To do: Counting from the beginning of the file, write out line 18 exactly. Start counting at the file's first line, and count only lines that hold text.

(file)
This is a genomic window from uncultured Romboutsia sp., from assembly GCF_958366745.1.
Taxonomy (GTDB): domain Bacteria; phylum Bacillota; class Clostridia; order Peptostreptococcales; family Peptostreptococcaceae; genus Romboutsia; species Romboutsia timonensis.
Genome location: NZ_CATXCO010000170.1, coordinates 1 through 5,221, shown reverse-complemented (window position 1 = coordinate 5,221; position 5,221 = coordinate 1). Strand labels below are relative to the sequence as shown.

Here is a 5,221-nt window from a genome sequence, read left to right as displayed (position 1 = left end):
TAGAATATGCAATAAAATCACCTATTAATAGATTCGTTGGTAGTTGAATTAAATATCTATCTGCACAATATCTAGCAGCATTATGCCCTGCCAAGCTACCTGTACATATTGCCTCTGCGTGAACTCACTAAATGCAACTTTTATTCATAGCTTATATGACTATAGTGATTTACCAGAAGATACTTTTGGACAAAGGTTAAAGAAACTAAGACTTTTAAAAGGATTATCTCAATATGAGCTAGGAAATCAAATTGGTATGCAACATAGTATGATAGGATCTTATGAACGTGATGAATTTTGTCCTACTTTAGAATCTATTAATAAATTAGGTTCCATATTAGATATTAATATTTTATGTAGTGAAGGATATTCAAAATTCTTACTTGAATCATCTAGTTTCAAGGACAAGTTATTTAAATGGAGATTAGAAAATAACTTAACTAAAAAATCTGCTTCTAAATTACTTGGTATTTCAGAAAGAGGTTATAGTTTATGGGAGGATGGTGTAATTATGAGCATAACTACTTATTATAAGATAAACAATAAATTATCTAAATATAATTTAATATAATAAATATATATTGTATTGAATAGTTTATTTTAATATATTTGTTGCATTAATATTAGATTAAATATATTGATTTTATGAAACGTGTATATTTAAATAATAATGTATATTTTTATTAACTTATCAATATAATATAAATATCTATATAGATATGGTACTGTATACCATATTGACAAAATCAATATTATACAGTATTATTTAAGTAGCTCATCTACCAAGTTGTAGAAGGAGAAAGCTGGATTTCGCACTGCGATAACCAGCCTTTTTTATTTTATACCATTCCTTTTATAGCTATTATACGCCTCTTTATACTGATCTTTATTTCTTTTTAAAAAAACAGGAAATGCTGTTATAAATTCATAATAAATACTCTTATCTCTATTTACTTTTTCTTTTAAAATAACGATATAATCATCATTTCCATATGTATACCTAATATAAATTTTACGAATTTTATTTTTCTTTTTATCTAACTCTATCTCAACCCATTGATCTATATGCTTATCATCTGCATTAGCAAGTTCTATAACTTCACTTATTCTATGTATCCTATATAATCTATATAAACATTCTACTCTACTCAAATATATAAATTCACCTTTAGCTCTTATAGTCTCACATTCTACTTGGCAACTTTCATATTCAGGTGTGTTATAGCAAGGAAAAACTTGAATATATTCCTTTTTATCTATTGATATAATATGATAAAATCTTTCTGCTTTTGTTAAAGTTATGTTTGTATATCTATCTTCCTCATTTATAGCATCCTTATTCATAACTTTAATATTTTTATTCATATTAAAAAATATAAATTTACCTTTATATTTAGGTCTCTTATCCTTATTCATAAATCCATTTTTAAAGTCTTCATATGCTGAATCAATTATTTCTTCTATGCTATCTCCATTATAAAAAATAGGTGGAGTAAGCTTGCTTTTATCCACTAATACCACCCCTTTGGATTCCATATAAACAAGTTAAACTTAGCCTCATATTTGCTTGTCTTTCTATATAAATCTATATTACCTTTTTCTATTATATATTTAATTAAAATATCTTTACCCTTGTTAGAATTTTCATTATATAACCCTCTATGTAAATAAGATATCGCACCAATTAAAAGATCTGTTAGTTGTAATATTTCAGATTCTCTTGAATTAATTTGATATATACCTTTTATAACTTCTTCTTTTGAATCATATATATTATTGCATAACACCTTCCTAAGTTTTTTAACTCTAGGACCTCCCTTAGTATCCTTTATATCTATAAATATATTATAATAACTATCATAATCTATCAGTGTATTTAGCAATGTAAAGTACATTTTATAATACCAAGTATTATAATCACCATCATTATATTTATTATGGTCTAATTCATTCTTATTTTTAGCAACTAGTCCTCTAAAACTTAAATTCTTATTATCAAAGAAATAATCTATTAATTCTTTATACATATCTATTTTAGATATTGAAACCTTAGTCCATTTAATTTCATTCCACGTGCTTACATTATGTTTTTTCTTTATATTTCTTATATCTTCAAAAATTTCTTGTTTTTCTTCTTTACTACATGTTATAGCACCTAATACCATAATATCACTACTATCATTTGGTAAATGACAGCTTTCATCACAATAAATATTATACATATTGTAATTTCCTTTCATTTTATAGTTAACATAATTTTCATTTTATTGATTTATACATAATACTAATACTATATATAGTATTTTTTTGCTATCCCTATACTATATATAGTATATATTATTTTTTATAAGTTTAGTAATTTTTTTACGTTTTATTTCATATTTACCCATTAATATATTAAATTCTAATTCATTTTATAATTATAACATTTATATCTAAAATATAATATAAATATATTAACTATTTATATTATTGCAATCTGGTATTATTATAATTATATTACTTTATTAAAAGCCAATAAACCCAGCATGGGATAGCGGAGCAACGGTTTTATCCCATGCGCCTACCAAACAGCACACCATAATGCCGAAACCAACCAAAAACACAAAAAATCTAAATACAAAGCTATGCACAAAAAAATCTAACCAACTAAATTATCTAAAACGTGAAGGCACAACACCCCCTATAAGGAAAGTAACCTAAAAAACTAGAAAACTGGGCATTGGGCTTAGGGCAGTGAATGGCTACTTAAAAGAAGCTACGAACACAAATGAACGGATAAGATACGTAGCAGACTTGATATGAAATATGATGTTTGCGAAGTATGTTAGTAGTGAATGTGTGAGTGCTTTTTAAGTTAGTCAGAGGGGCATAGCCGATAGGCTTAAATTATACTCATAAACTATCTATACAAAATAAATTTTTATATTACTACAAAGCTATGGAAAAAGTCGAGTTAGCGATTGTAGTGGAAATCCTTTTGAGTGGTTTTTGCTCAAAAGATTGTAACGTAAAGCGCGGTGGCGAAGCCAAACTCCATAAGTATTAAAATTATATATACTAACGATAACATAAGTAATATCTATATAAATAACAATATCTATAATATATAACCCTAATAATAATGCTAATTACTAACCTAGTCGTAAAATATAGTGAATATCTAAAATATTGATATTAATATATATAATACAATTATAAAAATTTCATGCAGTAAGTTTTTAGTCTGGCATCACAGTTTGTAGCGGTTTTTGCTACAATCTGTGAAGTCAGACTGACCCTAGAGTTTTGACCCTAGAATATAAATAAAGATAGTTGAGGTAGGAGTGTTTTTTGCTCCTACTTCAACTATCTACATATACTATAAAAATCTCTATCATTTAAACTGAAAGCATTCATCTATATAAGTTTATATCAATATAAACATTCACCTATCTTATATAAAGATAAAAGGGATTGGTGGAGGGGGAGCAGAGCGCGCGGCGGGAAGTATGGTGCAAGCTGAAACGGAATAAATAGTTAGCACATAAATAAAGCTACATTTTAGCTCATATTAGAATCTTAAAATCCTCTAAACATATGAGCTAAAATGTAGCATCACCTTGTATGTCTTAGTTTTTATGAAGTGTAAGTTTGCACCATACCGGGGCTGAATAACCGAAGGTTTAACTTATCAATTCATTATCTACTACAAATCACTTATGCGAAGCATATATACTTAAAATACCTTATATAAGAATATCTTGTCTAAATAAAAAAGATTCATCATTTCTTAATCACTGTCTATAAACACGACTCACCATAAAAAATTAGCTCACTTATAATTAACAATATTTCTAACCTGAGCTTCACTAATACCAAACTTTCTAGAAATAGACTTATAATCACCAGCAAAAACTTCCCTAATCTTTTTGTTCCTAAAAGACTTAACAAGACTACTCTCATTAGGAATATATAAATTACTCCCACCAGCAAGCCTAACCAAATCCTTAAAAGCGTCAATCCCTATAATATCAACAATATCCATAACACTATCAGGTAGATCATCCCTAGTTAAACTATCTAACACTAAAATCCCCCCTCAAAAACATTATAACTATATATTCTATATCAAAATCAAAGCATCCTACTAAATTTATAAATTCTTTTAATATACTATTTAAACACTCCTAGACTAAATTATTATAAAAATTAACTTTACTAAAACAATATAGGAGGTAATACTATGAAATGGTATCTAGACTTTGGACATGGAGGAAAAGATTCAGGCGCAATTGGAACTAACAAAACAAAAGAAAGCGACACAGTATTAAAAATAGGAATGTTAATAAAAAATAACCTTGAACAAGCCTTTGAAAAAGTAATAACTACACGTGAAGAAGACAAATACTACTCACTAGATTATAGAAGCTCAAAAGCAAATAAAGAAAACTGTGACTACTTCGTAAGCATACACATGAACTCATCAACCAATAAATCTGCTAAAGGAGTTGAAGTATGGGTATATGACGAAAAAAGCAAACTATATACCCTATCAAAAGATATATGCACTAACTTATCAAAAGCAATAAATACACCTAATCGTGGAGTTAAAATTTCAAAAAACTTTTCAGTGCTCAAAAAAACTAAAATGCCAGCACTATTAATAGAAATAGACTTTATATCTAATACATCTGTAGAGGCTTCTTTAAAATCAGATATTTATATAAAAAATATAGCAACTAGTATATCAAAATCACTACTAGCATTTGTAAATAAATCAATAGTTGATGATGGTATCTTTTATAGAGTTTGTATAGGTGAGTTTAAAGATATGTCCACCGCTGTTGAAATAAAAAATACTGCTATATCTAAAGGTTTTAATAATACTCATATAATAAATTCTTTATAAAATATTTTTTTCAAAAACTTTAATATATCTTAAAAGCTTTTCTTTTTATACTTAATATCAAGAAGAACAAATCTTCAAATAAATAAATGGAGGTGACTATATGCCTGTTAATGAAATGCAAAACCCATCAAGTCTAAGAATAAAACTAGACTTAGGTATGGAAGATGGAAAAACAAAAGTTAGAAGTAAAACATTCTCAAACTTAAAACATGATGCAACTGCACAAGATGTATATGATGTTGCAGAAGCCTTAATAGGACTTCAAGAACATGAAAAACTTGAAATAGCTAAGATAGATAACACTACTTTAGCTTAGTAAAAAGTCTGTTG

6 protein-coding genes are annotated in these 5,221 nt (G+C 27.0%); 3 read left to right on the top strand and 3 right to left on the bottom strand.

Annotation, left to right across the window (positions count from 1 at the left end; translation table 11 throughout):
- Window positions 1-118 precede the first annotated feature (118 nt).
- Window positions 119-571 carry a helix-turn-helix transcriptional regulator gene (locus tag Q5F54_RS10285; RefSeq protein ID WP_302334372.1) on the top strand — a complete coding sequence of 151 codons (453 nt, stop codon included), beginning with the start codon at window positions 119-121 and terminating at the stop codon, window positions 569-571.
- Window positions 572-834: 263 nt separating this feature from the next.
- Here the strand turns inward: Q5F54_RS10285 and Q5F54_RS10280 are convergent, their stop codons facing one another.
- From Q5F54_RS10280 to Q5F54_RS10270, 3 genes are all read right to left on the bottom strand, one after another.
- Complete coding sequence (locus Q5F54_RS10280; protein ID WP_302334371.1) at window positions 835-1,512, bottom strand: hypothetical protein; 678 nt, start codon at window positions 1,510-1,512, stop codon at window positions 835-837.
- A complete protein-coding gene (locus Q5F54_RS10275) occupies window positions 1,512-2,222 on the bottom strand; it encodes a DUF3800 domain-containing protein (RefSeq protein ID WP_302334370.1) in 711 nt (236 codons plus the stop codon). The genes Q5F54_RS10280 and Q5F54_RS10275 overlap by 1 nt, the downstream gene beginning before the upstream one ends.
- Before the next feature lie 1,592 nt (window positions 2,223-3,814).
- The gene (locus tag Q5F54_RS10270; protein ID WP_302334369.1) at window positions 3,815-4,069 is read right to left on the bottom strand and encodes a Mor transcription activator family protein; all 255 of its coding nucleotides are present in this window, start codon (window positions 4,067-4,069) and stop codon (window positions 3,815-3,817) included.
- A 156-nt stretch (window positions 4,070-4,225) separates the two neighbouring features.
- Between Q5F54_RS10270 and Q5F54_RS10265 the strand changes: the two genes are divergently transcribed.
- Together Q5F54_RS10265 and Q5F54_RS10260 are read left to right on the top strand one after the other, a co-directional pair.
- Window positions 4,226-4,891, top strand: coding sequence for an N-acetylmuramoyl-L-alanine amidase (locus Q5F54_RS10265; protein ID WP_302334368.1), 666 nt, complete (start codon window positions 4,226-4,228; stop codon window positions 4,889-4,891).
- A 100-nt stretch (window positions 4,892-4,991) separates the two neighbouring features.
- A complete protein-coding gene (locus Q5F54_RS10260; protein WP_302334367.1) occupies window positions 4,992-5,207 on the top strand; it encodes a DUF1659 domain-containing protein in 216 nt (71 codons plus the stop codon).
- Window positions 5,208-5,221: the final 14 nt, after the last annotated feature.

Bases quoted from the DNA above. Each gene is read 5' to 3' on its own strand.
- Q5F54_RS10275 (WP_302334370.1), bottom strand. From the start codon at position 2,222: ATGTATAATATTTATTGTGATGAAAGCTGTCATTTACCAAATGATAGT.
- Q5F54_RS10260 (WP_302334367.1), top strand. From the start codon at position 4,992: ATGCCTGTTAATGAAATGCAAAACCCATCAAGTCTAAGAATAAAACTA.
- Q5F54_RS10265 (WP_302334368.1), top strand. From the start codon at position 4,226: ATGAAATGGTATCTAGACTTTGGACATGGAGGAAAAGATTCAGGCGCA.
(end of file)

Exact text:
- Between Q5F54_RS10270 and Q5F54_RS10265 the strand changes: the two genes are divergently transcribed.